Structural basis of membrane protein chaperoning through the mitochondrial intermembrane space


Mitochondria are involved in cellular metabolism, cancer and apoptosis. 99% of their proteins are produced elsewhere and shuttled to their “work place” in mitochondria. A key step in the import of membrane proteins has now been solved.

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Mitochondria, famous as the “powerhouses” of the eukaryotic cell, are involved in numerous cellular processes including many metabolic pathways, ageing and cell death. The mitochondrial matrix is surrounded by two membranes, and the inner membrane hosts the ATP synthesis machinery. Metabolites and proteins have to be shuttled across these membranes by channels and transporters. The amount of solute that is shuttled across the membranes is enormous; in the case of one, adenosine triphosphate (ATP), 60 kg are transported out of mitochondria every day in a human body. The membrane proteins that perform this transport are themselves not made in mitochondria, but are encoded on nuclear DNA and produced by cytosolic ribosomes, and after their synthesis they have to be brought to their “working place” in one of the two membranes. As all membrane proteins, these polypeptide chains are highly hydrophobic, and in the aqueous compartments through which they have to travel to reach their membrane they would spontaneously aggregate, with dramatic cellular consequences. To avoid such aggregation, eukaryotic cells have developed dedicated “chaperones”, proteins which ensure the safe transport.

This study has focused on the key chaperone in the mitochondrial inter-membrane space, the “translocase of the inner membrane” complex, TIM9·10, which is responsible for chaperoning both inner-membrane and outer-membrane proteins to their respective membranes (Figure 1). The way that these chaperones stabilise membrane proteins in a soluble state has remained elusive, and fundamental points of this process are still not completely understood. Remaining to be discovered is how chaperones hold a membrane protein (in transit to its membrane) tightly, thus avoiding aggregation, while at the same time being sufficiently versatile to do so with many different membrane proteins. Also unknown is how the membrane protein is eventually released once arrived at the insertase, despite the apparently high affinity it has for the chaperone.

Schematic overview of the import of mitochondrial membrane proteins (orange) into mitochondria

Figure 1. Schematic overview of the import of mitochondrial membrane proteins (orange) into mitochondria. After passage through the central entry gate, TOM, the TIM9·10 chaperones transfer the membrane protein precursor chains to the inner or outer membranes, where they are inserted as α-helical or β-barrel proteins, respectively. The central figure shows two TIM9·10 chaperones carrying a membrane protein.

By integrating numerous structural techniques (small-angle X-ray scattering at BM29, NMR), biophysical, biochemical and in-vivo experimental data as well as molecular dynamics simulations, the structure of the TIM9·10 chaperone in complex with a membrane protein was determined at the atomic scale, and thereby the mechanistic details could be revealed (Figure 2). Clamp-like structural elements on the chaperones bind the hydrophobic patches of the membrane protein precursor and hold it in an elongated conformation, but they do so through dynamic exchange of multiple interconverting states. The structural model also allows rationalisation of the mechanistic origin of a genetic disease related to mitochondrial import, the Mohr-Tranebjærg or deafness dystonia syndrome.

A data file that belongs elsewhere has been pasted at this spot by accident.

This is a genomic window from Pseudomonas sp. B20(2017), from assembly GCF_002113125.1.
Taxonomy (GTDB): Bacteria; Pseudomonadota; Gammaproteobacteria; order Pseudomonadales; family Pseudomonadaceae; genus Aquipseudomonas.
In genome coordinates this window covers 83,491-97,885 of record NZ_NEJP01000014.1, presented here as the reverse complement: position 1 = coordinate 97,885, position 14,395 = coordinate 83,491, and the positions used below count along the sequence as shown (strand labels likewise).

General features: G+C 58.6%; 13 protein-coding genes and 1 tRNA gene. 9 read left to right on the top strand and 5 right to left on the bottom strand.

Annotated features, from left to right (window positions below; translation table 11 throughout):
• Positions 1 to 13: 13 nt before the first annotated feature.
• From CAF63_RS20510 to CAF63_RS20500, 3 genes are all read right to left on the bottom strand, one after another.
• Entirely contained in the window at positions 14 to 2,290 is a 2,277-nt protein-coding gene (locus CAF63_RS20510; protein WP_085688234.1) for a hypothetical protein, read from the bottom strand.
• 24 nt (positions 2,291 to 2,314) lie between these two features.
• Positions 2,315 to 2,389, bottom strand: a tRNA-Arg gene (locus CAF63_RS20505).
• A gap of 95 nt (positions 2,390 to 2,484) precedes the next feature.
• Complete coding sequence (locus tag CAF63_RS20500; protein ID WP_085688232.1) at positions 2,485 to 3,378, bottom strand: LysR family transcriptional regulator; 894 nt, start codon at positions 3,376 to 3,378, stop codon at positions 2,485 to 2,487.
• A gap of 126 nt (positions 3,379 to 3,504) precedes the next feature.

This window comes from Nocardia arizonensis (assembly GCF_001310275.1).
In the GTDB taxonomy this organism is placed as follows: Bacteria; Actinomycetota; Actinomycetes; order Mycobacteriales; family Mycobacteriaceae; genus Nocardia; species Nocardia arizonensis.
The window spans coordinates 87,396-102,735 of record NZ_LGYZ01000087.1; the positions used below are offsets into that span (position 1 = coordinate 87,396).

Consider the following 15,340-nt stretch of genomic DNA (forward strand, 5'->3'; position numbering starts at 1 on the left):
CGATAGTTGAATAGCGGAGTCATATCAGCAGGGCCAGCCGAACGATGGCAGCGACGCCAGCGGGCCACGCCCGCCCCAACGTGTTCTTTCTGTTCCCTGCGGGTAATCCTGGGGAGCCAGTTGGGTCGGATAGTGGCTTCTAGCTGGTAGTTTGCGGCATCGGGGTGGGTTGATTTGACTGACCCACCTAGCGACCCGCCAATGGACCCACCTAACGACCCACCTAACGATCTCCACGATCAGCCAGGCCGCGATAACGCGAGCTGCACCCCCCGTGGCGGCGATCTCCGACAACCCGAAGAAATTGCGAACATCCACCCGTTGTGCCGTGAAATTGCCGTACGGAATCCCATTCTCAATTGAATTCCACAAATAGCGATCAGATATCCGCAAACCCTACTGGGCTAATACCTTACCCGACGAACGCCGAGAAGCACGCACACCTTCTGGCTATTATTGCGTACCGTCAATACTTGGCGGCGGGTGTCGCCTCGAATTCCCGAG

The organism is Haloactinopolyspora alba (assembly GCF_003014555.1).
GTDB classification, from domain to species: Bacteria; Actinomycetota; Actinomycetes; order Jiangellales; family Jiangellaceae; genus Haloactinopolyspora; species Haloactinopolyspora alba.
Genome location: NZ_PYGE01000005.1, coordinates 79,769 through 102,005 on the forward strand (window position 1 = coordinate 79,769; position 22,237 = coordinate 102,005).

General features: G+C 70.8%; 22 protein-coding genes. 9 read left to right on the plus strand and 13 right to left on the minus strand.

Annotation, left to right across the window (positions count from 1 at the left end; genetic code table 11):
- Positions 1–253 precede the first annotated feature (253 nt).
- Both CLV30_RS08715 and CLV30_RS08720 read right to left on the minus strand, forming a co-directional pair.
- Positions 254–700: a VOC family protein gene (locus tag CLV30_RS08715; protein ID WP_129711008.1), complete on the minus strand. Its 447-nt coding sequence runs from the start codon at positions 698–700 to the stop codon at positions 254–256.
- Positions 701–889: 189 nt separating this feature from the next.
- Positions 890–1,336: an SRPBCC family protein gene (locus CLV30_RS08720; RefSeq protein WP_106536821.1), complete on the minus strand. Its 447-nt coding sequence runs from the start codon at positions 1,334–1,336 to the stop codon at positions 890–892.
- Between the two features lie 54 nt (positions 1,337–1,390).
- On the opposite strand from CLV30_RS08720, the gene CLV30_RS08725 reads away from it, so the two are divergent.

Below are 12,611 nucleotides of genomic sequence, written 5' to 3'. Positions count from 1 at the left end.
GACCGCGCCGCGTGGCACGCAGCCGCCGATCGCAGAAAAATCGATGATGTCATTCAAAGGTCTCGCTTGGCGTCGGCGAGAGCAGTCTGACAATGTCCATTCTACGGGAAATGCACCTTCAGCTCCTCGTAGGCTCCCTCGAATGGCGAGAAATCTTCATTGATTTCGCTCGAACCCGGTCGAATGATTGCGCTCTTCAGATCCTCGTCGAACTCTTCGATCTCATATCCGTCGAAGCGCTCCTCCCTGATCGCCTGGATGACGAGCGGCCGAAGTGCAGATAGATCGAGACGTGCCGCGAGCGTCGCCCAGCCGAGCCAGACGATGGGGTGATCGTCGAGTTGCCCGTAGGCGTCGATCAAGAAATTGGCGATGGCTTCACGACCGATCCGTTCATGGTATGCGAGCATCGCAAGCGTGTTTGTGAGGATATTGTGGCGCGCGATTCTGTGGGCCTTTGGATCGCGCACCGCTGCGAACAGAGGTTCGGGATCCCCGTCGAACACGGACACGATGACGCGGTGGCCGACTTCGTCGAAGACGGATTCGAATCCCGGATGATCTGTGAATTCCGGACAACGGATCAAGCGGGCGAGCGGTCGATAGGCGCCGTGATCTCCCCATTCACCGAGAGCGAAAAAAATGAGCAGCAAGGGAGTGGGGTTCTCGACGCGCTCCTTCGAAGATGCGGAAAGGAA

the dynamic cluster of TIM9·10 (green/blue) in complex with the GDP/GTP Carrier (Ggc1)

Figure 2. Zoom onto the dynamic cluster of TIM9·10 (green/blue) in complex with the GDP/GTP Carrier (Ggc1), an inner-membrane protein. This figure summarises the cluster of conformations obtained by a coarse-grained molecular dynamics simulation, taking into account the experimental SAXS and NMR data.

Click to view movie of the MD simulation

Movie: The dynamic complex of the TIM9·10 chaperone (green, blue) in complex with GDP/GTP Carrier Ggc1 (orange), as viewed by MD simulations, re-weighted with the experimental data (click to view or download the movie).


Principal publication and authors
Structural basis of membrane protein chaperoning through the mitochondrial intermembrane Space, K. Weinhäupl (a), C. Lindau (b,c), A. Hessel (a), Y. Wang (d), C. Schütze (b), T. Jores (e), L. Melchionda (b), B. Schönfisch (b), H. Kalbacher (e), B. Bersch (a), D. Rapaport (e), M. Brennich (f), K. Lindorff-Larsen (d), N. Wiedemann (b,g), P. Schanda (a), Cell. 175, 1365–1379 (2018); doi: 10.1016/j.cell.2018.10.039.
(a) Institut de Biologie Structurale (IBS), Univ. Grenoble Alpes, CEA, CNRS, Grenoble (France)
(b) Institute of Biochemistry and Molecular Biology, ZBMZ, Faculty of Medicine, University of Freiburg (Germany)
(c) Faculty of Biology, University of Freiburg (Germany)
(d) Structural Biology and NMR Laboratory, the Linderstrøm-Lang Centre for Protein Science, Department of Biology, University of Copenhagen (Denmark)
(e) Interfaculty Institute of Biochemistry, University of Tübingen (Germany)
(f) European Molecular Biology Laboratory, Grenoble (France)
(g) BIOSS Centre for Biological Signalling Studies, University of Freiburg (Germany)